“Just hold steady. I’ll be over in a few minutes.”

Gripping my hands into fists, I slide onto one of the kitchen stools and brace to endure the escalating pain. Fire rages on my flesh, but I focus on my breathing instead, striving to keep calm, even though I’m pretty sure whatever’s inside each of these zits is literally boiling to death.

Then, as suddenly as it began, the flames extinguish. I collapse my head on the end of island, next to the jar of Fig Tree Sap.

“Let’s have a look.” Miss Delia puts on her giant, goggle classes, the kind that exaggerate the size of her eyes and make her look like a bug-eyed fish. She peers over me, examining each spot. Finally she cracks a smile. “Not bad. Go wash it off with the Rosemary Water in the bathroom cabinet.”

She doesn’t have to tell me twice. I scurry to the small hall bath, then root throughout the under counter cabinet until I find the bottle. Pouring some onto a washcloth I also found, I wipe down my cheeks, nose and forehead, then swipe around my lips and mouth. Lifting my eyes, I peer into the mirror on the medicine chest. The gritty, ground spices are gone. And so are the hideous zits. Best of all, my skin’s glowing a healthy, rosy pink, and looks better than ever.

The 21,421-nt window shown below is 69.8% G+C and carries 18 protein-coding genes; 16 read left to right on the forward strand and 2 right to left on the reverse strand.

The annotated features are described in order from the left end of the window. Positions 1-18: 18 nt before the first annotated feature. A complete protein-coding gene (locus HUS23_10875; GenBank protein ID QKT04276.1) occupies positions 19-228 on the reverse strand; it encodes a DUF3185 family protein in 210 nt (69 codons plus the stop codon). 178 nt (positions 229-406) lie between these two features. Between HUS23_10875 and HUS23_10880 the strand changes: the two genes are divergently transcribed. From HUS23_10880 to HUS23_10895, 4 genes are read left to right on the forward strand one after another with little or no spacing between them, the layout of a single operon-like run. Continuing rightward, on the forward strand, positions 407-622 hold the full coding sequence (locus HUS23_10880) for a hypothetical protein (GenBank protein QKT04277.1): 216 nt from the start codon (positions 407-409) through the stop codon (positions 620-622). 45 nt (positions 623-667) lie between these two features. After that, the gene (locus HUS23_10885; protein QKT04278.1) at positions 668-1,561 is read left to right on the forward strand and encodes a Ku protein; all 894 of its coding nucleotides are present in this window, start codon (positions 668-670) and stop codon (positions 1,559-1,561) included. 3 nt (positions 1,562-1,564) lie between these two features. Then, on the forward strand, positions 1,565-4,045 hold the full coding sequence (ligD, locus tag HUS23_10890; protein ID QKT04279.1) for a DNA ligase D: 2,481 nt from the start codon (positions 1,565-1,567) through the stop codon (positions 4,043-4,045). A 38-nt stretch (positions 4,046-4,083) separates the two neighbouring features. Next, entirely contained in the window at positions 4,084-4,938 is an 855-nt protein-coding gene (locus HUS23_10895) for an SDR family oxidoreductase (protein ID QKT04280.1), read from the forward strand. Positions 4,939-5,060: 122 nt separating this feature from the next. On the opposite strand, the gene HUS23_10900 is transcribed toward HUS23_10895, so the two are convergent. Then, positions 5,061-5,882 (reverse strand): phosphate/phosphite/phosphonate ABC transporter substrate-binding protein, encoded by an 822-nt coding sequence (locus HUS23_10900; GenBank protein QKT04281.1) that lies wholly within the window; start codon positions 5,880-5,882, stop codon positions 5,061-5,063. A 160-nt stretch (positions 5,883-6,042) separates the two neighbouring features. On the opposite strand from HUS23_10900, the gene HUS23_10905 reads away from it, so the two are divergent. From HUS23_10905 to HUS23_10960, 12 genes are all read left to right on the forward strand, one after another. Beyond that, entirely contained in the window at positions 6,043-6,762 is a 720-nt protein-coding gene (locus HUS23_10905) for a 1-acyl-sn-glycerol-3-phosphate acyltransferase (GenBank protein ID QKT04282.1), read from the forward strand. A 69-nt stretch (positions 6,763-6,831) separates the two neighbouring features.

I let out an elated whoop, the second of the day.

“Everything okay in there?” Miss Delia’s voice carries down the hall.

“Everything’s awesome!” I cry as the warm swell of tears—the good kind—forms at the corner of my eyes. I know I’m not the most gorgeous girl in the world, but I’m equally sure I’m not ugly, either. I’d even go so far as to say I’m pretty, especially when I take the time to wash paint out of my hair, or scrub charcoal dust from under my nails. And though I’ve had my share of pimples, I’ve always had the comfort of knowing, given enough zit-cream and time, they wouldn’t last forever. But this particular case of acne was different. Magical, vindictive, and bestowed by Taneea, they could’ve conceivably lasted forever. And I’d have had to see her mark of vengeance every time I looked in the mirror. But not anymore, because Miss Delia is amazing.

I hope you enjoyed these deleted snippets from Illusion! As fun as these scenes are to revisit, I have to admit I’m glad Emma was spared the epic zit attack in the final version. My girl’s dealt with enough over this series and this was just one jinx too many!